John Giles: Claudio Ranieri's biggest mistake is that he's trying to manage Leicester
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Claudio Ranieri won a title last year because he had the sense not the meddle with what he found when he arrived. Now he’s trying his best to manage and that’s his big mistake
I remember tipping Leicester for relegation last season which was not one of my finest predictions but I would make the case that the very reason I made that assessment is the same reason they are heading for the Championship. The manager.
When I looked at Leicester in the run-up to the start of their amazing season, I saw a group which had pulled off a truly remarkable relegation escape act under a manager who clearly had talent but lacked self-control.
Nigel Pearson might never have won the title if he had kept going but he deserves a great deal of credit for Ranieri’s success despite the fact that the Italian sat in the manager’s office.
My guess is that his players ignored him last season and still do. He’s trying to manage them but Leicester are moving headlong towards relegation.
It’s not all Ranieri’s fault. Winning a title has all sorts of consequences for a small club. Wages go up, fans become more demanding and most damaging of all, bigger and better clubs covet star players.
Lads who were on fire last season are either gone (like N’Golo Kante), hardly playing (like Riyad Mahrez) or under performing like everyone else and in the middle of it all, The Tinkerman.
I’m reading about dressing room problems and complaints about Ranieri from the players to the owner.
There’s a good chance now that he will be sacked before the season is out. That would be truly remarkable and underline just how big a freak event Leicester’s win was.
This term, Chelsea are doing what Leicester did but with better players and a better manager. My only fear for them is injuries. I know they’ve coped with everything so far but if they lost two or three at the same time, it would be a problem.
The battle behind Conte’s team to be the credible opposition is likely to be the main source of interest for the next few months.
Spurs hold the position going into the weekend but keep an eye on Manchester City who I believe have turned a corner and could yet be the strongest finisher of all.
I’m impressed with Spurs. Leicester are suffering the worst symptoms of ‘second season syndrome’ but Mauricio Pochettino has managed to improve the team in difficult circumstances.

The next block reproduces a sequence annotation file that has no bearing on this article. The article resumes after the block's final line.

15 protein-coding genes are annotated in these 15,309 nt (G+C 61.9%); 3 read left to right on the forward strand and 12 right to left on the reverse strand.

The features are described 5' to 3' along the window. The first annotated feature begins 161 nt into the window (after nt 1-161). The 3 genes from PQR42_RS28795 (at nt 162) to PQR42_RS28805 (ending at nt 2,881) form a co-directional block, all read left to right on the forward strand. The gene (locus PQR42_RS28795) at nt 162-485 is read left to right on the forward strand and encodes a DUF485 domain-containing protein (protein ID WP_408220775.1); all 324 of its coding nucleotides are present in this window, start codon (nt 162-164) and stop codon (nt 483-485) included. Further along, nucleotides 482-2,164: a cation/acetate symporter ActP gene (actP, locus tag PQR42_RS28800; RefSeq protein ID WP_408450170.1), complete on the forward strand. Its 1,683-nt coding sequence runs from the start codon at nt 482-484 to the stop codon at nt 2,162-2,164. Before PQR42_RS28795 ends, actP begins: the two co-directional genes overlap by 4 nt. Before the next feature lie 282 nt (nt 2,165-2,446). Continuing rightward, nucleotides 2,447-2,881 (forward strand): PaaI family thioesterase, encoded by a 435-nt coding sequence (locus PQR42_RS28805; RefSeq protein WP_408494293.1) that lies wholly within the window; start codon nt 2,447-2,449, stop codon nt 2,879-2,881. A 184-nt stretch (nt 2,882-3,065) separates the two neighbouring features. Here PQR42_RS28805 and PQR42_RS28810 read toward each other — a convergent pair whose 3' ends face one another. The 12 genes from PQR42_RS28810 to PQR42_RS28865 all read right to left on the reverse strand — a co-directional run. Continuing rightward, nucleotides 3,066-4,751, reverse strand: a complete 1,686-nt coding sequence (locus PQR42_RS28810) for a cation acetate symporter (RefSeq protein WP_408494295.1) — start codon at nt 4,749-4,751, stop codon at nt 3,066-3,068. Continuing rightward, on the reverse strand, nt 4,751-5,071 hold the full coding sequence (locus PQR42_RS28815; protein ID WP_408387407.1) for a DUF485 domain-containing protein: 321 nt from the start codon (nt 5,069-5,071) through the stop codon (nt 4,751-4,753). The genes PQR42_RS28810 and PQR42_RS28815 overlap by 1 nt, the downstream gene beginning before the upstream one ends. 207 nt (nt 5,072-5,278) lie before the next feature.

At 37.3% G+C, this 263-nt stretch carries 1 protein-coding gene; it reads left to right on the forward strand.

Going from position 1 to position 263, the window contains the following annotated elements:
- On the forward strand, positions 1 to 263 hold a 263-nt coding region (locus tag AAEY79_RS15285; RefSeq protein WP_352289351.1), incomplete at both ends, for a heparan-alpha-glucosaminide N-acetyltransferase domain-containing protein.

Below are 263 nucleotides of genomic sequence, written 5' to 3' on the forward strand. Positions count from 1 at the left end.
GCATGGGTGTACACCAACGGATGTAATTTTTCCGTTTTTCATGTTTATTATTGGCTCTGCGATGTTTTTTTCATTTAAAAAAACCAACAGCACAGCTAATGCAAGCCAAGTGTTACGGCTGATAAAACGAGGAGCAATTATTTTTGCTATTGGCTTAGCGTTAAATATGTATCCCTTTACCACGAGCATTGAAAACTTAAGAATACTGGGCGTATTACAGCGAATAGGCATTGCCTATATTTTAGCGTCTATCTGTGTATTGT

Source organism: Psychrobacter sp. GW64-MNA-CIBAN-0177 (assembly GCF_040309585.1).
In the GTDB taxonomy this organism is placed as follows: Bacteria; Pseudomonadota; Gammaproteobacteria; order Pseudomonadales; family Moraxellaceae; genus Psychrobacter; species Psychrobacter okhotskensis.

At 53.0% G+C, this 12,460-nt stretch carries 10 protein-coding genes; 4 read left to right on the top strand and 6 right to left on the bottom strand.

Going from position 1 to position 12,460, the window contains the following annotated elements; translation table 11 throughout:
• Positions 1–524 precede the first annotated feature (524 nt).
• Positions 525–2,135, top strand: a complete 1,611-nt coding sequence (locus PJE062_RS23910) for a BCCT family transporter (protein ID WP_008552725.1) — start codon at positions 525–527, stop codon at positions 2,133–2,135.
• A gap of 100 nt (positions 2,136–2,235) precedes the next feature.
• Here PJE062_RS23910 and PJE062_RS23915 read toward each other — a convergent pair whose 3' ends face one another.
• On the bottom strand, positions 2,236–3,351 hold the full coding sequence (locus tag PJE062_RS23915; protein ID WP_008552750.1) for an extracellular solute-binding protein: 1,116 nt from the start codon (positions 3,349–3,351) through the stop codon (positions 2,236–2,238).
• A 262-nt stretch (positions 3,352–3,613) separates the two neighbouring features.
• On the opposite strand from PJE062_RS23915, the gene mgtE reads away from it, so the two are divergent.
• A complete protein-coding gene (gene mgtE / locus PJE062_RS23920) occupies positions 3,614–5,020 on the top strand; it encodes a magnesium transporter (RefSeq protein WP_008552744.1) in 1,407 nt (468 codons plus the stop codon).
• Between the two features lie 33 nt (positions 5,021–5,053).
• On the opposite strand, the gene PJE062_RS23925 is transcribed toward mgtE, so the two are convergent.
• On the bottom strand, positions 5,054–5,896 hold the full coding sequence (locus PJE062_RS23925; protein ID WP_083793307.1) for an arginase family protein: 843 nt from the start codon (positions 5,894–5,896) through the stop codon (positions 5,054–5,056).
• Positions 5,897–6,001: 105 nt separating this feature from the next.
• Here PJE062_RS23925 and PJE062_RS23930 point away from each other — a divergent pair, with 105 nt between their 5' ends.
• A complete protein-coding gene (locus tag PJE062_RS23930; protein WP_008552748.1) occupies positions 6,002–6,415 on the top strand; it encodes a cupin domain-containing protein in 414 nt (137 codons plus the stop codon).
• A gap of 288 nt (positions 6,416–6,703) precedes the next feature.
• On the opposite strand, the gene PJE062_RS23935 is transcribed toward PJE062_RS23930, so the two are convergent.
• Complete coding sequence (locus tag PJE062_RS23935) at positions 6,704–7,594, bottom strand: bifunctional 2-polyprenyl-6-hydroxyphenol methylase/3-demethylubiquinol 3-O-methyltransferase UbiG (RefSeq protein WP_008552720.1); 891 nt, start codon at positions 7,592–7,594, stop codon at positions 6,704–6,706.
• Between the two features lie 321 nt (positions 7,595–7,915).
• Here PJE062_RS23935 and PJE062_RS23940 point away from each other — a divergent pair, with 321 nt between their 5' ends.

I thought they would struggle badly after collapsing with the title in their grasp in April last year.
My reasoning was that a young manager with young players would suffer badly from the mental impact of what was an abject failure.
The players in Chelsea’s squad were able to park what happened to them under Jose Mourinho last season and move on quickly.
That’s what good players do but Tottenham’s run at the title was a first for most of Pochettino’s squad and it is difficult to predict how young players will react.
I also wondered about Daniel Levy and how he would respond given his history in interfering in team affairs at the club. But he held his nerve and didn’t seem to meddle in a negative way in the transfer market.
The club as a unit has risen above the disappointment and endured to go again.
Pochettino, after a ropey enough start to the season, is looking composed and confident and his team is playing as well as anyone except Chelsea or perhaps City.
I did wonder about their resilience when Spurs went to the Etihad and were torn apart by Manchester City. They grabbed a very unlikely draw in that game but I thought they were poor.
They’ve had to dig out results in the last few weeks but face Liverpool at Anfield on Saturday at a good time and if they win, that would establish them firmly as the team Chelsea have to watch carefully.
They have only two more fixtures against teams challenging for the top four after Saturday; Arsenal in late April and Manchester United in late May and both games are at home.
In between, the kind of teams Spurs should be beating if they want to keep Chelsea in sight and ready to pounce should the chance come.